All this talk of ‘good cholesterol’ and ‘bad cholesterol’ can be confusing enough, but there’s a new player in the game called triglycerides. Evidence shows that high levels of triglycerides can be just as harmful to heart health as bad cholesterol, although it’s unclear how. They may contribute to the hardening of artery walls which can increase the risk for strokes or heart attacks.1
What Are Triglycerides?
Triglycerides are basically a different type of fat that is circulated in the bloodstream along with cholesterol. Simply put, triglycerides are fats that the body stores away when they are not being used. So if you are consuming way more calories than you burn, particularly simple carbohydrates, it is very likely that your triglyceride levels are high.2
Why Should You Care About Triglycerides?
Like all other types of fats, triglycerides do play an important role since they provide the energy your body needs to perform all its functions. However, high triglyceride levels can be dangerous and this is most likely an underlying sign of other health problems such as3:
- High blood pressure
- High blood sugar
- Liver disease
- Kidney disease
A number of health problems like obesity, consuming too much alcohol, uncontrolled diabetes, and a diet that’s high in calories are all contributing factors to high blood triglyceride levels.
Ways To Lower Triglycerides
Here are some do’s and don’ts you should keep in mind to try keeping your triglyceride levels under control.
1. Lose Body Weight
As mentioned earlier, eating more calories than you burn is one of the major causes of an increase in triglyceride levels. This is because the body stores those extra unused calories as triglyceride fats. Therefore, keeping your weight in check is a good way to keep those triglyceride levels down. It has been seen that even a modest amount of weight loss (5–10%) can greatly reduce your triglyceride levels by a significant amount. So in addition to keeping a watch on the number of calories you eat, make sure that you get at least 30 minutes of aerobic exercise 5 days a week. This may include brisk walking, jogging, and swimming.4
It is also important to note that the goal is not to lose a massive amount of weight in one month and then let go of yourself completely in the next. Rather, try and think long term. Sticking to an active lifestyle and a good diet that helps you support a healthy weight all throughout your life is key in reducing your triglyceride levels and keeping other health problems at bay.
2. Time Your Meals
It is not just important to watch what you eat. When you eat plays a huge role as well. Eating your meals at odd hours during the day can lead to increased insulin resistance, and this is one of the factors that contributes to high triglyceride levels. Additionally, this can even give rise to various heart-disease causing factors like LDL (low-density lipoproteins) and total cholesterol.5 6
Each time you’re done eating a meal, the level of sugar in your blood rises. Fortunately, a signal is sent out from your pancreas that stimulates the release of insulin in your blood. This is a hormone that facilitates the transportation of the sugar or glucose to various cells in your body where it can be used for energy production.
Eating untimely meals increases your chances of unhealthy snacking because of how hungry it makes you feel. The more unhealthy foods you eat, the more insulin gets released in your blood to rush all those extra calories to the cells. After a point however, the insulin levels in your blood may shoot up, and your blood will become resistant to it. As a result, your body will be unable to make effective use of insulin, and this will only lead to a buildup of triglycerides in your fat cells since there is nothing to encourage the conversion of these into energy anymore.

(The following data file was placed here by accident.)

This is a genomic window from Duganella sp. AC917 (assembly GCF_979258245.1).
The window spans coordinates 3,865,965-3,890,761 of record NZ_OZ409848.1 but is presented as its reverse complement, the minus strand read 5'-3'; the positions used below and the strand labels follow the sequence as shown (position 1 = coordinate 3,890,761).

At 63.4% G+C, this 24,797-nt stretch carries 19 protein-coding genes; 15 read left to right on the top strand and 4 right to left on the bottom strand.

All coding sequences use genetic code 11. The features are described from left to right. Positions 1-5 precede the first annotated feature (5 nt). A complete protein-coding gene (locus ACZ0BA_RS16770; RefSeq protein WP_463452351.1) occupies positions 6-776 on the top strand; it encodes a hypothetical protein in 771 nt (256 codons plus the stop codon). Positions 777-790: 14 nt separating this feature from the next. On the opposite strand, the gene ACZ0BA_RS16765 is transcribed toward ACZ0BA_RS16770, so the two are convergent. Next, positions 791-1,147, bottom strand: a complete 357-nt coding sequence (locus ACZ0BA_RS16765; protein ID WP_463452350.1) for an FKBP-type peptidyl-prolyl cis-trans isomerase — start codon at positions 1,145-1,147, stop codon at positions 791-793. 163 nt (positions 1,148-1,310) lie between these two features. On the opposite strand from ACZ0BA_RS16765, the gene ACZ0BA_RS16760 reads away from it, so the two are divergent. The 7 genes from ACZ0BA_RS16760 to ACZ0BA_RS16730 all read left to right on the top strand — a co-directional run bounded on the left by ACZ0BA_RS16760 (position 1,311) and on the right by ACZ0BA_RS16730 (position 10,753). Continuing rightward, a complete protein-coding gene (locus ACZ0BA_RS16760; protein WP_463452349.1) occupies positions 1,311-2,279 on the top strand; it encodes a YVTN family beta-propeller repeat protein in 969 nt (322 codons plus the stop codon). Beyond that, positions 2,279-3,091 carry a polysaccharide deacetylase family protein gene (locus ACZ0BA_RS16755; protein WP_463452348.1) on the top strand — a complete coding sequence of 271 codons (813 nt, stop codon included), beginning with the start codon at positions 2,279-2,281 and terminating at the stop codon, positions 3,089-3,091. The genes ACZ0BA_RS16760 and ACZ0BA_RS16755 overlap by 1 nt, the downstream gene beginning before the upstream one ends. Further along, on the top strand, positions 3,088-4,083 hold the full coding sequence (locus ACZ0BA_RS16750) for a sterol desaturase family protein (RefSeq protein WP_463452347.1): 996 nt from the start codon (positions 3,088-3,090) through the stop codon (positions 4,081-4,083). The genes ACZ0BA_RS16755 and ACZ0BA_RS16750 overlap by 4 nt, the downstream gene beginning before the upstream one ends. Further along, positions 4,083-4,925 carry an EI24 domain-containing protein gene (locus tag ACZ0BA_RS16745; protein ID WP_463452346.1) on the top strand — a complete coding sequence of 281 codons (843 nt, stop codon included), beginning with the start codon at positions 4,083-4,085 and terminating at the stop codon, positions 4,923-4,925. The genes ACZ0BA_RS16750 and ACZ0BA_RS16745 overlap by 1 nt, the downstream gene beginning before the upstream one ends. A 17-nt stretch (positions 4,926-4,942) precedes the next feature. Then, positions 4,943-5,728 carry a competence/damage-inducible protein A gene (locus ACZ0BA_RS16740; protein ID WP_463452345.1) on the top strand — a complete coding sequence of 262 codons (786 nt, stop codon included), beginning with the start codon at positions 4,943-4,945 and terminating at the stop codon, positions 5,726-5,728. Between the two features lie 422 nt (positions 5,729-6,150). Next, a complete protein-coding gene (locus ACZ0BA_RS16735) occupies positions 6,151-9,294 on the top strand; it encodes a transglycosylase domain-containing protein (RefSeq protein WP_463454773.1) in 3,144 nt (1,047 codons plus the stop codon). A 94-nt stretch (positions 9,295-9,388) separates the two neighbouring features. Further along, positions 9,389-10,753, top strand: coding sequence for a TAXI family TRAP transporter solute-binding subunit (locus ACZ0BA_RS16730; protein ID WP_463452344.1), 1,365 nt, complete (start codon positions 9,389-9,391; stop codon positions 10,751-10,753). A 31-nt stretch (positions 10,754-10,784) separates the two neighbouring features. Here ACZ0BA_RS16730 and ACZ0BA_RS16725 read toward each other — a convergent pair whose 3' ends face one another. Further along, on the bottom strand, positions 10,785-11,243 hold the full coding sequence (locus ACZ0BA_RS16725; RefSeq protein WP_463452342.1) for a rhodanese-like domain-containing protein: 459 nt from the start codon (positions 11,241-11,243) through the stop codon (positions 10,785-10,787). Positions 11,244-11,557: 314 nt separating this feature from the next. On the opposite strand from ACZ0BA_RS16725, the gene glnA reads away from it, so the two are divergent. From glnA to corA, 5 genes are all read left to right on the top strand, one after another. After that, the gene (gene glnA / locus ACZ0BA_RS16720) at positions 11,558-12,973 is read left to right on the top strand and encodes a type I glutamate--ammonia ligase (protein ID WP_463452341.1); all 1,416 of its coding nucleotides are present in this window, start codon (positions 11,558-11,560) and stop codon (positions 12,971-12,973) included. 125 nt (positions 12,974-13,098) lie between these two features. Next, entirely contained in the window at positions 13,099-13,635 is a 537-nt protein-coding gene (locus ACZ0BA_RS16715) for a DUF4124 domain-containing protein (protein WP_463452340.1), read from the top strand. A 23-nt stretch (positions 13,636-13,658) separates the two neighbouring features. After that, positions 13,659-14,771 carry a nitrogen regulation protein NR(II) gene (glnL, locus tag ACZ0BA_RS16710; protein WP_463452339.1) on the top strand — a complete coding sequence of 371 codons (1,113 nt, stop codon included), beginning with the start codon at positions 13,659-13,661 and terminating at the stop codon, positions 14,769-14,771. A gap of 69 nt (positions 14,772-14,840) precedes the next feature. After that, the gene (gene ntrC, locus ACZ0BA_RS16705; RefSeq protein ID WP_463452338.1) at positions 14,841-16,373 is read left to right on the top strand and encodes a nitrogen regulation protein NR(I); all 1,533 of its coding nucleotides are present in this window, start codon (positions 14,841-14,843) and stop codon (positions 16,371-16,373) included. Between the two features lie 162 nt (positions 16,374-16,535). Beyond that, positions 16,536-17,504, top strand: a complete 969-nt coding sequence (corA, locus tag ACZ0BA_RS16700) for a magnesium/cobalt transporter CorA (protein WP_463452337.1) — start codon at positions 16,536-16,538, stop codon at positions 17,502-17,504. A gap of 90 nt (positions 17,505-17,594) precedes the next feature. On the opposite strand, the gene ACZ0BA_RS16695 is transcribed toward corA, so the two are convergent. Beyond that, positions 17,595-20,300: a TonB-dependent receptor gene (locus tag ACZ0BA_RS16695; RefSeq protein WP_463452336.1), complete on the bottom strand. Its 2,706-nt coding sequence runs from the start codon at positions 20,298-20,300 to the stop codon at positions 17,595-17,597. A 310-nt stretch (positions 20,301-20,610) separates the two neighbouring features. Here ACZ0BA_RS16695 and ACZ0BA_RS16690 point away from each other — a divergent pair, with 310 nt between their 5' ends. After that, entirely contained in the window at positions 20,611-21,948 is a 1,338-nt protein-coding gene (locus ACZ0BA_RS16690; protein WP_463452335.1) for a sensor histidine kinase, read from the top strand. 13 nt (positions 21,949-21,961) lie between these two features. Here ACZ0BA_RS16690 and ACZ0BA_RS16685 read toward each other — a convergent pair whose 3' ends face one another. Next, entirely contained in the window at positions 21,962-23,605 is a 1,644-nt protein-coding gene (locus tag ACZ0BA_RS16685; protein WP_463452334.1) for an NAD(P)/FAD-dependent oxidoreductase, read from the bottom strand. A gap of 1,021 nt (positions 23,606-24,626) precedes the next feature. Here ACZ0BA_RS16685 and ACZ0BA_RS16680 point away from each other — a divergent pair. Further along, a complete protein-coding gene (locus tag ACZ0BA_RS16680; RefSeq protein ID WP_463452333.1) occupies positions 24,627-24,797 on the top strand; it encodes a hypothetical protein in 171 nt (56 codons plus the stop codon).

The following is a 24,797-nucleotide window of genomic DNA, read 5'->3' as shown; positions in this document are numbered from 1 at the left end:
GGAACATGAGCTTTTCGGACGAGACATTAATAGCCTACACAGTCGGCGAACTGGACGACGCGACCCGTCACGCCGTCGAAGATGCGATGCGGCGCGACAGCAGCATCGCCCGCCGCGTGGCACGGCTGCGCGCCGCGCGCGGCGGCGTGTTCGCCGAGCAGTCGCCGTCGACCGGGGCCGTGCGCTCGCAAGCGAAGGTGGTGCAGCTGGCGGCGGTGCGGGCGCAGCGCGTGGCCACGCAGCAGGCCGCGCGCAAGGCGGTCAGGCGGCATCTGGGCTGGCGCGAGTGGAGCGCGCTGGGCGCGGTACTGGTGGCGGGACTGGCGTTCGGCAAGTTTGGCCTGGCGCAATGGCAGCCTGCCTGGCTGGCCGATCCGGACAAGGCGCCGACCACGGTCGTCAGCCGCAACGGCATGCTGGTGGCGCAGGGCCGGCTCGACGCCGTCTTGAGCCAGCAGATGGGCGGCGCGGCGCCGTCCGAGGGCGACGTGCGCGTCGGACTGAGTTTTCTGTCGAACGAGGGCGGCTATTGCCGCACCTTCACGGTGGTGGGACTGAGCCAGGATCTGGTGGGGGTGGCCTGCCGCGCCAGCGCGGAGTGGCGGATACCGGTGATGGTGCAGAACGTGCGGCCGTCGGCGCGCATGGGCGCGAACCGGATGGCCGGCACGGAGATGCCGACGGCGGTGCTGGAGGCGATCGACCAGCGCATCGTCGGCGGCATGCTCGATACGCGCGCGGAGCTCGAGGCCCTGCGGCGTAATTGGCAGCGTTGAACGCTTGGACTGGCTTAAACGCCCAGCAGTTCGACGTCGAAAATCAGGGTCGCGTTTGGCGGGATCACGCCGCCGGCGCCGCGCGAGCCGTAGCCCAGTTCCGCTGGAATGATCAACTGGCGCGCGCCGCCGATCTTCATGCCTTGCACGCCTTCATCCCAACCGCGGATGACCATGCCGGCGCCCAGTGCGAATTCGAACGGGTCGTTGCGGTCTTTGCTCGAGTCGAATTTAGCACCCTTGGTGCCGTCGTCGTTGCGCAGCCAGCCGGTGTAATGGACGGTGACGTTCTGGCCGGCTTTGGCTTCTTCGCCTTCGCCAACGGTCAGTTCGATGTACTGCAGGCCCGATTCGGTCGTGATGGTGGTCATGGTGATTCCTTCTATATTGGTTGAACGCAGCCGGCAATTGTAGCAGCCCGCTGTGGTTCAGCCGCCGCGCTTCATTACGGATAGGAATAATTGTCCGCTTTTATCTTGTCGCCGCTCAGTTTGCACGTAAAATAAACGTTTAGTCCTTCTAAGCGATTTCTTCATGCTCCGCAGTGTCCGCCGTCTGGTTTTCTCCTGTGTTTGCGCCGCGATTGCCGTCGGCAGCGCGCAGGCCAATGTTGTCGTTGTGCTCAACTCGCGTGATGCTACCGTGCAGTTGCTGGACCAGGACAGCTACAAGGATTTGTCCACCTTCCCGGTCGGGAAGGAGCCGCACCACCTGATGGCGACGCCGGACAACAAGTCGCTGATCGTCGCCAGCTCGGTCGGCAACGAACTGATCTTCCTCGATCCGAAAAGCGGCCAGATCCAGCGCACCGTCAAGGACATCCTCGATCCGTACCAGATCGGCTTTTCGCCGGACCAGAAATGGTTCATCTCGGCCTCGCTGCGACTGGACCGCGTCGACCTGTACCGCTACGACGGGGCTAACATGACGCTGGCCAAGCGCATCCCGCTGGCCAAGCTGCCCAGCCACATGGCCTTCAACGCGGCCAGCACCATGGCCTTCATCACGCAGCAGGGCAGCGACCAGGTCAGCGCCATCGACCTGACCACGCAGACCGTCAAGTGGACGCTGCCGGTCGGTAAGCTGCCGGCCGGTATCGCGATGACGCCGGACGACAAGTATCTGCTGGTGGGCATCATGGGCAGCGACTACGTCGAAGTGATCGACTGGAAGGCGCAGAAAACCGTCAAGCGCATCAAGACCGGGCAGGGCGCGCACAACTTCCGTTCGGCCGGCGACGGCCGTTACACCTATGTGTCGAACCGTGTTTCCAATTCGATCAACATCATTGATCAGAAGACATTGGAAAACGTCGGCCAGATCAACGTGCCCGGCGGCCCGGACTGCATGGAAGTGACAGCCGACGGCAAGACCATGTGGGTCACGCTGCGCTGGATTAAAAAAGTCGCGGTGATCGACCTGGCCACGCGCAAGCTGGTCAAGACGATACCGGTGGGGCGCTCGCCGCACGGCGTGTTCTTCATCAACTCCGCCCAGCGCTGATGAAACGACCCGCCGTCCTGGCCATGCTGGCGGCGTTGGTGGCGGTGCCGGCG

Regardless of whether you eat three meals a day, or six – spacing your meals out well and timing them is extremely important if you want to keep your triglyceride levels in check. Spend a little time in planning when you should eat your meals, and try to stick to that approximate time as much as you can every day.
3. Consume More Unsaturated Fats
Increasing your intake of monounsaturated and polyunsaturated fats can actually help reduce levels of triglycerides, especially if these are replacing the harmful saturated fats.7 Unsaturated fats are the good, healthy fats that come from foods like:
- Olive oil
- Tree nuts like almonds and macadamia
However, remember to consume these in moderation as well because they are still fats and are high in calories. You should also try and include a healthy dose of omega-3 fatty acids as well for these can really help control triglyceride levels.8 Sources of omega-3 fatty acids include:
- Oily fish like salmon, mackerel, and tuna
- Soy products
4. Eat More Fiber
Fiber can help reduce the absorption of excess fat and sugar in the small intestine, and therefore, can automatically help bring down not just your triglyceride levels but can also help reduce bad cholesterol or LDL.9 Fiber can be obtained from complex carbohydrates like whole grain pasta and bread, brown rice, and oatmeal. You could also increase your intake of fiber by adding plenty of fruits of vegetables into your diet.10
5. Eat More Soy Protein
Consuming a healthy amount of soy protein has been shown to help in bringing down triglyceride levels in your body.11 Soy is high in isoflavones, a compound that offers numerous health benefits like reducing your overall LDL cholesterol levels.12 13 14 Foods like soybeans, edamame, tofu, and soy milk are good sources of soy protein.
However, remember to consume soy protein in moderation. Soy protein contains a high amount of phytoestrogens that mimic the functions of the female hormone estrogen in our bodies. Too many of these phytoestrogens can increase the risk of breast cancer in women, cause brain damage in both men and women, and result in developmental abnormalities in infants.15 If necessary, consult with your nutritionist or doctor to see how much soy protein they recommend for your diet.
6. Try Natural Supplements
Certain natural supplements have been shown to have positive effects on triglyceride levels. Some of these include:
However, it is important to remember that supplements should not be used as your only tool to fight high triglyceride levels. Supplements, in fact, work best when paired with a healthy diet and regular meals.
Also, note that supplements are after all pills and they don’t suit everyone the same way. Therefore, it is possible that ingesting these supplements can cause certain side effects. To avoid complications, it is always advisable to look for the ingredients in these supplements and include them in their natural form in your daily diet instead. If you must consume manufactured supplements, however, consult your doctor first to see if they are right for you.